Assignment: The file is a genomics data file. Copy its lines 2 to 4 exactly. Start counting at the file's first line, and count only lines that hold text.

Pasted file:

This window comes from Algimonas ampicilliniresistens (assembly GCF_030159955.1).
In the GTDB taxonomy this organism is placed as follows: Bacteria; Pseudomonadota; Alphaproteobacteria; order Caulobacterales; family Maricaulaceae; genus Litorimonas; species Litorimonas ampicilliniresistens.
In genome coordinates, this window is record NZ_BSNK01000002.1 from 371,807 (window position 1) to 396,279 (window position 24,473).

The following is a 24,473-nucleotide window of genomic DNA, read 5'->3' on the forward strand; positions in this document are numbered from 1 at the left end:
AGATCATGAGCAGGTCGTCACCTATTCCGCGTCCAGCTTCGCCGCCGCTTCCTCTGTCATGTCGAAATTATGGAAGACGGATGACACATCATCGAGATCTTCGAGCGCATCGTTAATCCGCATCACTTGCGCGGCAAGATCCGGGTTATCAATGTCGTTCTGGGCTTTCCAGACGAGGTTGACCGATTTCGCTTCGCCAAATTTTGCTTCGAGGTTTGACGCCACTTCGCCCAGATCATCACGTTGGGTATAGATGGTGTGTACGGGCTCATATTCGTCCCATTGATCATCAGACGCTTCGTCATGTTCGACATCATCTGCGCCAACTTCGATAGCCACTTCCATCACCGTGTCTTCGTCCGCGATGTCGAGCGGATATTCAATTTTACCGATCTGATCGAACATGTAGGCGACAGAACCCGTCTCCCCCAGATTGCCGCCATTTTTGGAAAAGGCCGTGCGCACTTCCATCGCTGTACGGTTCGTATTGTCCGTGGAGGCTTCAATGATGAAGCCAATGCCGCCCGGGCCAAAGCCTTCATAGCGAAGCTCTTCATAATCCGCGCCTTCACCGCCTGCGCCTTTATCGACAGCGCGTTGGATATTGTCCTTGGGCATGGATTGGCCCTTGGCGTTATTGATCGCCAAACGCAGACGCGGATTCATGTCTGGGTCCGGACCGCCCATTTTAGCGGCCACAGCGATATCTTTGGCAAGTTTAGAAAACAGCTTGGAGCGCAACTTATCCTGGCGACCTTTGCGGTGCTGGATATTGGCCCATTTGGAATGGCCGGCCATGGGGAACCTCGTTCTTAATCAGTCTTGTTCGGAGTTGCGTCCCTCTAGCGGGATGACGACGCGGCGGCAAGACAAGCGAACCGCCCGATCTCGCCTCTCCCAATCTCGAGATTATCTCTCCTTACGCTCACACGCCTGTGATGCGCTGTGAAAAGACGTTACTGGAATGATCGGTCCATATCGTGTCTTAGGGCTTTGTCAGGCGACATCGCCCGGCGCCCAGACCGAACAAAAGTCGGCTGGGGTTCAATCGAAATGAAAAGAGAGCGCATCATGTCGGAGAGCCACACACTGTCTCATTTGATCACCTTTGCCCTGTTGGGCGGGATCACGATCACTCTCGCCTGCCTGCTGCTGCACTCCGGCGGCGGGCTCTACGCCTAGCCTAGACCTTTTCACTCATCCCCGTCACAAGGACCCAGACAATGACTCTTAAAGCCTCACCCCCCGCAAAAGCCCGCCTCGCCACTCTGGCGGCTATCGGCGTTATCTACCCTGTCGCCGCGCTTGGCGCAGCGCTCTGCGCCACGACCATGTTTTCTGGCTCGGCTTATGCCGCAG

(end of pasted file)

In the GTDB taxonomy this organism is placed as follows: Bacteria; Pseudomonadota; Alphaproteobacteria; order Caulobacterales; family Maricaulaceae; genus Litorimonas; species Litorimonas ampicilliniresistens.
In genome coordinates, this window is record NZ_BSNK01000002.1 from 371,807 (window position 1) to 396,279 (window position 24,473).

The following is a 24,473-nucleotide window of genomic DNA, read 5'->3' on the forward strand; positions in this document are numbered from 1 at the left end: